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Clear Thinking Case Study of the Month

The Story

May 2011

Bye Bye PPI? – another Financial Services mis-selling ‘scandal’ – Business versus Customer Thinking” 

PPI, Payment Protection Insurance, became the latest mis-selling ‘scandal’ to hit media headlines after Lloyds Banking Group broke ranks and agreed to compensate customers at a cost of £3.2billion. Major rivals Barclays, RBS, and HSBC are expected to follow with provisions ranging from £1bn down to £270m. This Story is about Business Thinking taken to excess, and it can affect any industry that has a commanding position over its customers. We also point out the opportunity for new entrants – Opportunity Thinking. And we wonder what happened with the bank’s Management Controls that allowed the situation to get this far – Controls Thinking

The not-so-fine balance between Business and Customer Thinking in some industries

Business Thinking is about making profits and growing the business – it is the fundamental purpose. Customer Thinking (by business managers) is focusing on customers’ needs and satisfying those needs. These are two virtually opposite ways of thinking (Thinking Styles).

In industries where there is little real competition, such as Financial Services, or where products are ‘commodity’, such as Energy Provision, managers will tend to focus more on Business Thinking. PPI mis-selling is a typical outcome of this unbalanced thinking. Energy companies’ (dubious) claims of ‘savings’ if customers switch supplier is another. In most cases, because of customer lethargy, these practices continue. In the PPI case, however, the mis-selling got way out of control. The true cost, eg to reputation and trust, will only emerge with time – especially if new market entrants seize the opportunity.

The size of the ‘scandal’

  

About 16 million PPI policies have been taken out and there could be as many as 3 million cases of mis-selling, ie PPI’s being aggressively sold to borrowers who either did not know they were buying it or would not have been able to claim because they were ineligible, eg if self-employed.

Customers who were mis-sold these policies will be able to claim a full refund on their premiums plus interest at 8%. The number of complaints made against banking and insurance services are at the highest level for 10 years. PPI accounted for over half of new cases reported to the financial ombudsman, more than 100,000 claims logged. 

 

Analysis and Lessons

Buusiness Thinking ... Customer Thinking ... Opportunity Thinking ...
Controls Thinking … Contingency Thinking

Business Thinking 

In many industries competition and innovation is such that companies are forced to consider how customers will respond to their products and marketing. In the financial services industry however there is a huge level of customer lethargy, in large part caused by the perceived lack of ease in switching supplier. Banks are in a very fortunate position.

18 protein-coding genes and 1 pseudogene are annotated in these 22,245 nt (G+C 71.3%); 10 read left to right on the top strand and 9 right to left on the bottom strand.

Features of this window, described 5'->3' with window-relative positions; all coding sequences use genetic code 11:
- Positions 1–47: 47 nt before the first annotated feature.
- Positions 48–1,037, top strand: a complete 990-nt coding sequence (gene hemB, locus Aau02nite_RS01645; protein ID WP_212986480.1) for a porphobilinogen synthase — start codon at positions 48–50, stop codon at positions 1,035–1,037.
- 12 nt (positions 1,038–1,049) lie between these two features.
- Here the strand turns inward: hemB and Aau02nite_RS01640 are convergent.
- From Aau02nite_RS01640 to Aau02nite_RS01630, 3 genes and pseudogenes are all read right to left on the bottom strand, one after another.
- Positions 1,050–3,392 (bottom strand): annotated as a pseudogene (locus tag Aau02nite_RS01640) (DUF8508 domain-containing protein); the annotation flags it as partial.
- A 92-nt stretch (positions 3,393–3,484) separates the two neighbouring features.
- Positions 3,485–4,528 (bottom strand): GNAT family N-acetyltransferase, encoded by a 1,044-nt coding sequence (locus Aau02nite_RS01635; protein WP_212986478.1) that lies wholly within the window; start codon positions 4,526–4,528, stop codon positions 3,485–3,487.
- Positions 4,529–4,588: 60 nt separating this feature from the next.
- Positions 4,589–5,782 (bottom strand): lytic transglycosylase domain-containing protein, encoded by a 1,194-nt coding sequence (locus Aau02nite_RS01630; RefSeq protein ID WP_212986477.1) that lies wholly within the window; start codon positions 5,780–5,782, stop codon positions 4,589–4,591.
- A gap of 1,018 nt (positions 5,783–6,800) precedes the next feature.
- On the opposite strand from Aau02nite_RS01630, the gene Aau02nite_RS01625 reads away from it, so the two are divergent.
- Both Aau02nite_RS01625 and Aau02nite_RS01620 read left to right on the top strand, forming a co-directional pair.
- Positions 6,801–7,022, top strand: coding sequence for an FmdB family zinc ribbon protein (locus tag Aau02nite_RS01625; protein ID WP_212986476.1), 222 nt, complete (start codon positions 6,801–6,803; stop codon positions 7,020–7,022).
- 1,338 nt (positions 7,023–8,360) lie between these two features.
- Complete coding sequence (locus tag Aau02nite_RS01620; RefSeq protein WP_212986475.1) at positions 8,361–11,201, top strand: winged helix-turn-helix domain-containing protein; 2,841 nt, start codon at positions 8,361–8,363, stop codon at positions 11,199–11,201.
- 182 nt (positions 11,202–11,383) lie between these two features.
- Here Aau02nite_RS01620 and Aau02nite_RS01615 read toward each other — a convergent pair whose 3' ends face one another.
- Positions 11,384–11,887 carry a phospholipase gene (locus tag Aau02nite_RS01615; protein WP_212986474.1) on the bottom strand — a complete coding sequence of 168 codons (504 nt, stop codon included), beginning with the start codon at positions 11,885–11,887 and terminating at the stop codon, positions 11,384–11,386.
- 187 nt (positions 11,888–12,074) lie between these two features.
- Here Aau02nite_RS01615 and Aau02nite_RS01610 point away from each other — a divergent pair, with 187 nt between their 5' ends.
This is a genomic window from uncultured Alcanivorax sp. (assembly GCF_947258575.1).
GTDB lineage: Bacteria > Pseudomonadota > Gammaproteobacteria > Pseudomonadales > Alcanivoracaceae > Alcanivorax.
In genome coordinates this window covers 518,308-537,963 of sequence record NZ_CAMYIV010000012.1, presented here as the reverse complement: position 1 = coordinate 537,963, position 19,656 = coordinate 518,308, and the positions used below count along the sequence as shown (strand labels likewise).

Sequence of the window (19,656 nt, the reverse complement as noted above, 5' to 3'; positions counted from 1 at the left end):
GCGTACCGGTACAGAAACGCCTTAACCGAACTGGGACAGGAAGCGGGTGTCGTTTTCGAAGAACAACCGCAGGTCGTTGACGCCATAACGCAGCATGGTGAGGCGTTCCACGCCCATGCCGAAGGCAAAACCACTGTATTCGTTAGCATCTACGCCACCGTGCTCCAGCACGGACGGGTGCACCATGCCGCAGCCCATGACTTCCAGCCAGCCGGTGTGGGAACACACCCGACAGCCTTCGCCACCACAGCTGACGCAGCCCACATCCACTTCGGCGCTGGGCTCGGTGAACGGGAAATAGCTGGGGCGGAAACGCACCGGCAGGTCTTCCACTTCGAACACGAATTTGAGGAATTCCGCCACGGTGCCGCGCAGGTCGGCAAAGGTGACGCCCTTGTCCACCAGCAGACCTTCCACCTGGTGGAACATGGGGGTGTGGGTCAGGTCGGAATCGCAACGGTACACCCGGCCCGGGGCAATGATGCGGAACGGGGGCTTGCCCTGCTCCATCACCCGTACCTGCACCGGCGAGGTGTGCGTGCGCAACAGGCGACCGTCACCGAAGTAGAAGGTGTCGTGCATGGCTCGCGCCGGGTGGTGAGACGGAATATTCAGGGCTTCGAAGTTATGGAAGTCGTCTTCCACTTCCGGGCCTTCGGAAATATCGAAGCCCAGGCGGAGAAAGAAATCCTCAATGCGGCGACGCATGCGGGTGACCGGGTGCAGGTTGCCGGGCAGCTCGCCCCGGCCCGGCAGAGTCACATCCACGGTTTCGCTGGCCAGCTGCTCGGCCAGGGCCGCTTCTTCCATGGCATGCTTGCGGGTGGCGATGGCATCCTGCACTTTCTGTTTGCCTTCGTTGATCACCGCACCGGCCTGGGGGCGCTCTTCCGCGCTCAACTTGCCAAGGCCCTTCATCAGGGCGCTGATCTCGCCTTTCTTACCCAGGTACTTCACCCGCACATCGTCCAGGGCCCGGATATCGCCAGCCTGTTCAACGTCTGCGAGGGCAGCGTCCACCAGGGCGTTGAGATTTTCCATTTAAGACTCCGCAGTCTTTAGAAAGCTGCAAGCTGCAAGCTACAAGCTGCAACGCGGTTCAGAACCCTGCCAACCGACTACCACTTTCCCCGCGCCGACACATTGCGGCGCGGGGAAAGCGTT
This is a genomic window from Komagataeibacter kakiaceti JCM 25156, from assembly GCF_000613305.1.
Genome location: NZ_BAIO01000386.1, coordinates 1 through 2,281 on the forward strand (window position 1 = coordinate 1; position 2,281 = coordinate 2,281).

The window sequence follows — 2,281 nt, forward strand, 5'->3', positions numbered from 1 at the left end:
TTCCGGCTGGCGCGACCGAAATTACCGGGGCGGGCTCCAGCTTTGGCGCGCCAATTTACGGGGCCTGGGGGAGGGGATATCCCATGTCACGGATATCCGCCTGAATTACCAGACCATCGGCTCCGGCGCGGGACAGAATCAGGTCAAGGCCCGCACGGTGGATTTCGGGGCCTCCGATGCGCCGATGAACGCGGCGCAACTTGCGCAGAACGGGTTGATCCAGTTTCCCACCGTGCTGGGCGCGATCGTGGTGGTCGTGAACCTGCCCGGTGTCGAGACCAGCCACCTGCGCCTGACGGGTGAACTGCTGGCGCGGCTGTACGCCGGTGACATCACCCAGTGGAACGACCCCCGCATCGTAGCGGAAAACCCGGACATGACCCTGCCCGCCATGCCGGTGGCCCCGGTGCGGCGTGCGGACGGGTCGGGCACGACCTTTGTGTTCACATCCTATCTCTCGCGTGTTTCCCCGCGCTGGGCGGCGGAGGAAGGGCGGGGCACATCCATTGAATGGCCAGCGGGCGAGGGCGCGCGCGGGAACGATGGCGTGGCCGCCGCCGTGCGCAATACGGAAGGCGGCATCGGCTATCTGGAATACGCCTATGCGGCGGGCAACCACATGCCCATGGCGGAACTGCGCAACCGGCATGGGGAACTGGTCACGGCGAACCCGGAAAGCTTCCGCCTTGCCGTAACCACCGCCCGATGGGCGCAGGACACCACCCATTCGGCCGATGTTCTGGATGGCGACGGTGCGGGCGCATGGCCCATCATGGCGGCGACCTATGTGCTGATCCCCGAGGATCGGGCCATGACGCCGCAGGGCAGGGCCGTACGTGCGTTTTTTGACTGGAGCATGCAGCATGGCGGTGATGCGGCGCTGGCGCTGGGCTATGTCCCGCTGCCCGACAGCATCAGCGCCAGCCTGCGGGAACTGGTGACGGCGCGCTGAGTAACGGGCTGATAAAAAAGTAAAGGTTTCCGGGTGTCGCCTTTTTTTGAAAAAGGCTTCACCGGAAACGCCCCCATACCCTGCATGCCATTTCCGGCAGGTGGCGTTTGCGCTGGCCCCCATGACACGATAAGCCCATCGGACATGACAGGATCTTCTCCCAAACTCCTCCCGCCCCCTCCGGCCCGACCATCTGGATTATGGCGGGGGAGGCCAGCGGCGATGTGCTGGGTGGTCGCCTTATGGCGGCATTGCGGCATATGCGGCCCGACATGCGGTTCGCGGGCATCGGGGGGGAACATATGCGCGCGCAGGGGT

However, they are also in a slightly awkward position in that they feel obliged to offer so-called free banking on current accounts. This means that they need to constantly think of ways to make money from their customers in other ways. In the main, the banks are extremely good at this Business Thinking and are usually highly profitable.

The energy companies are simply selling gas and electricity – commodities, with little room for differentiation. So they are forced to constantly dream up increasingly cleverer ways of selling. It is no surprise that Ofgem, the energy regulator, has accused the energy companies of failing to “play it straight with consumers” and bamboozling them with complex tariffs. They have little choice. They are businesses, not public sector.

Getting a Balance between Business and Customer Thinking

In most businesses, managers are forced to achieve a balance between Business Thinking and Customer Thinking, constantly having to switch between both Thinking Styles. Customer Thinking should result in satisfied customers whilst Business Thinking maintains profitability. Think Tesco. The balance is crucial. However, the competition situation allows the banks and energy companies to focus more on Business Thinking than Customer Thinking. But this situation could change if the UK coalition government encourages new entrants or gets tough on advertising claims and selling.

 Opportunity Thinking

We once sat in on a ‘sales’ presentation given to a local chamber of commerce meeting by a High Street bank. But despite talking about his bank for over 40 minutes the manager made absolutely no attempt at differentiating his bank from rivals. It is of no surprise that most people think all banks are the same and there is little point in switching supplier.

However, with the advent of the credit crisis, and now the PPI ‘scandal’, the stage is wide open for new entrants, or even incumbent banks, if they grasp the OPPORTUNITY – Opportunity Thinking. The level of customer trust in the banks must be at an all-time low. Now is the moment; if the government can also do some Opportunity Thinking and assist new entrants.

 Controls Thinking

 

Finally, we have to ask the question: did senior management in all these banks know what was going on? Did they know that a very large number of customers were being mis-sold PPI policies? Whatever the answer, the magnitude of the problem is such that all the banks would appear to have lacked the level of Controls Thinking that would have prevented this PR disaster.

Contingency Thinking

It is also now clear that the banks fought tooth and nail to avoid accepting blame. But all it took was one of the banks to break ranks and ‘come clean’, pressurised by the media. This whole sorry situation was foreseeable, and could have been prevented by adequate Contingency Thinking“What could go wrong?”

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